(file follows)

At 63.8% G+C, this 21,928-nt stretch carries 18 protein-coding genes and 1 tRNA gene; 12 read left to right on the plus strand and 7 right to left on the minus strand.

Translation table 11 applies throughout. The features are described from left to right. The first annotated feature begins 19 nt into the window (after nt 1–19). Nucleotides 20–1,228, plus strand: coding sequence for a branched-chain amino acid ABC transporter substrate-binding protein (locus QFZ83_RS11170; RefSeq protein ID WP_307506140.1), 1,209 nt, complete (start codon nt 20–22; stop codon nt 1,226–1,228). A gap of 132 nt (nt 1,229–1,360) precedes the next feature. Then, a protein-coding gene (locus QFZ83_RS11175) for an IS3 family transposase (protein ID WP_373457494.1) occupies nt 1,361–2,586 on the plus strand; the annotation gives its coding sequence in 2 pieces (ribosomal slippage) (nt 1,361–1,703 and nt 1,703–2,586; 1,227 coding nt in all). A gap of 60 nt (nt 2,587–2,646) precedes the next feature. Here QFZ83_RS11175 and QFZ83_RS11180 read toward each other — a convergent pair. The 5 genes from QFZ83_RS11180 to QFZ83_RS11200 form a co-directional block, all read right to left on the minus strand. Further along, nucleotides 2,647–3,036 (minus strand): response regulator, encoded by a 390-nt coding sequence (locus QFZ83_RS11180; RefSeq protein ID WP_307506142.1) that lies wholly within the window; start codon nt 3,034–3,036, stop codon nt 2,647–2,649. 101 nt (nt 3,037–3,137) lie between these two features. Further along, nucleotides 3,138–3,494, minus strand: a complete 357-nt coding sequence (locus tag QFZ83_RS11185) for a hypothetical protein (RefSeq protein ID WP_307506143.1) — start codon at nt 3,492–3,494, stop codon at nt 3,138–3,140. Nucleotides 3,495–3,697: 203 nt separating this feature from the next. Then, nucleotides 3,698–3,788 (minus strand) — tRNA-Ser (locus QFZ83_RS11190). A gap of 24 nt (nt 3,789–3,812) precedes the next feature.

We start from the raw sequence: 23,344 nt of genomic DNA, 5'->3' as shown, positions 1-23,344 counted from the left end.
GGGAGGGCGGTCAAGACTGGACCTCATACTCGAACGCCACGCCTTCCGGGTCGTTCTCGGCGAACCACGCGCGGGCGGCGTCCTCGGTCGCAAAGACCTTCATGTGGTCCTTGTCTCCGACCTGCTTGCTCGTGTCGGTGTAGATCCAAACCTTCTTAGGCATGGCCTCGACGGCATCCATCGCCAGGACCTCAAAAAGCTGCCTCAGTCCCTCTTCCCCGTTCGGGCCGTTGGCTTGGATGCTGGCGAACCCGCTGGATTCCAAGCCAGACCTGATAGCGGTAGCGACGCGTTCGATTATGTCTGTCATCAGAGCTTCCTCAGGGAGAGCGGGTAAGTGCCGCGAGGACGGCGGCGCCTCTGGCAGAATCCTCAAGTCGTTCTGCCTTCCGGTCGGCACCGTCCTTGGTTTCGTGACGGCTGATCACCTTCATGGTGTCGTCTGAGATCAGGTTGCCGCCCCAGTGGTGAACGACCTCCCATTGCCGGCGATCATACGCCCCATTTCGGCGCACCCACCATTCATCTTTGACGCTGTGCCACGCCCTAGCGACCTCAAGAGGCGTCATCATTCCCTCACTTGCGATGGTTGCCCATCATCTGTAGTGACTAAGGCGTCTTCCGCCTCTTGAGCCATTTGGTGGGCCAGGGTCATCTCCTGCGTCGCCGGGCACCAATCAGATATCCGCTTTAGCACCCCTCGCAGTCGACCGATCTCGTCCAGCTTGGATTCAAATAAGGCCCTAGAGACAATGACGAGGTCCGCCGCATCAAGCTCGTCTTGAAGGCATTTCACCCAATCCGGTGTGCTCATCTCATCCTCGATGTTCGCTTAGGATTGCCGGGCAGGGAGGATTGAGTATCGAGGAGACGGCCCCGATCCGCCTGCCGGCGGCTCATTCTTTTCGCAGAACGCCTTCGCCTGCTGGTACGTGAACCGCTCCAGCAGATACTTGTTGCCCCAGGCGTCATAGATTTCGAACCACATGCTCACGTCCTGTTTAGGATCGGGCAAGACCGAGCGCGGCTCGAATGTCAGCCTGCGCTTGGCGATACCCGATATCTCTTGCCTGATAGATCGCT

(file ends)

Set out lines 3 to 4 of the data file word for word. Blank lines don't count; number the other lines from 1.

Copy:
We start from the raw sequence: 23,344 nt of genomic DNA, 5'->3' as shown, positions 1-23,344 counted from the left end.
GGGAGGGCGGTCAAGACTGGACCTCATACTCGAACGCCACGCCTTCCGGGTCGTTCTCGGCGAACCACGCGCGGGCGGCGTCCTCGGTCGCAAAGACCTTCATGTGGTCCTTGTCTCCGACCTGCTTGCTCGTGTCGGTGTAGATCCAAACCTTCTTAGGCATGGCCTCGACGGCATCCATCGCCAGGACCTCAAAAAGCTGCCTCAGTCCCTCTTCCCCGTTCGGGCCGTTGGCTTGGATGCTGGCGAACCCGCTGGATTCCAAGCCAGACCTGATAGCGGTAGCGACGCGTTCGATTATGTCTGTCATCAGAGCTTCCTCAGGGAGAGCGGGTAAGTGCCGCGAGGACGGCGGCGCCTCTGGCAGAATCCTCAAGTCGTTCTGCCTTCCGGTCGGCACCGTCCTTGGTTTCGTGACGGCTGATCACCTTCATGGTGTCGTCTGAGATCAGGTTGCCGCCCCAGTGGTGAACGACCTCCCATTGCCGGCGATCATACGCCCCATTTCGGCGCACCCACCATTCATCTTTGACGCTGTGCCACGCCCTAGCGACCTCAAGAGGCGTCATCATTCCCTCACTTGCGATGGTTGCCCATCATCTGTAGTGACTAAGGCGTCTTCCGCCTCTTGAGCCATTTGGTGGGCCAGGGTCATCTCCTGCGTCGCCGGGCACCAATCAGATATCCGCTTTAGCACCCCTCGCAGTCGACCGATCTCGTCCAGCTTGGATTCAAATAAGGCCCTAGAGACAATGACGAGGTCCGCCGCATCAAGCTCGTCTTGAAGGCATTTCACCCAATCCGGTGTGCTCATCTCATCCTCGATGTTCGCTTAGGATTGCCGGGCAGGGAGGATTGAGTATCGAGGAGACGGCCCCGATCCGCCTGCCGGCGGCTCATTCTTTTCGCAGAACGCCTTCGCCTGCTGGTACGTGAACCGCTCCAGCAGATACTTGTTGCCCCAGGCGTCATAGATTTCGAACCACATGCTCACGTCCTGTTTAGGATCGGGCAAGACCGAGCGCGGCTCGAATGTCAGCCTGCGCTTGGCGATACCCGATATCTCTTGCCTGATAGATCGCT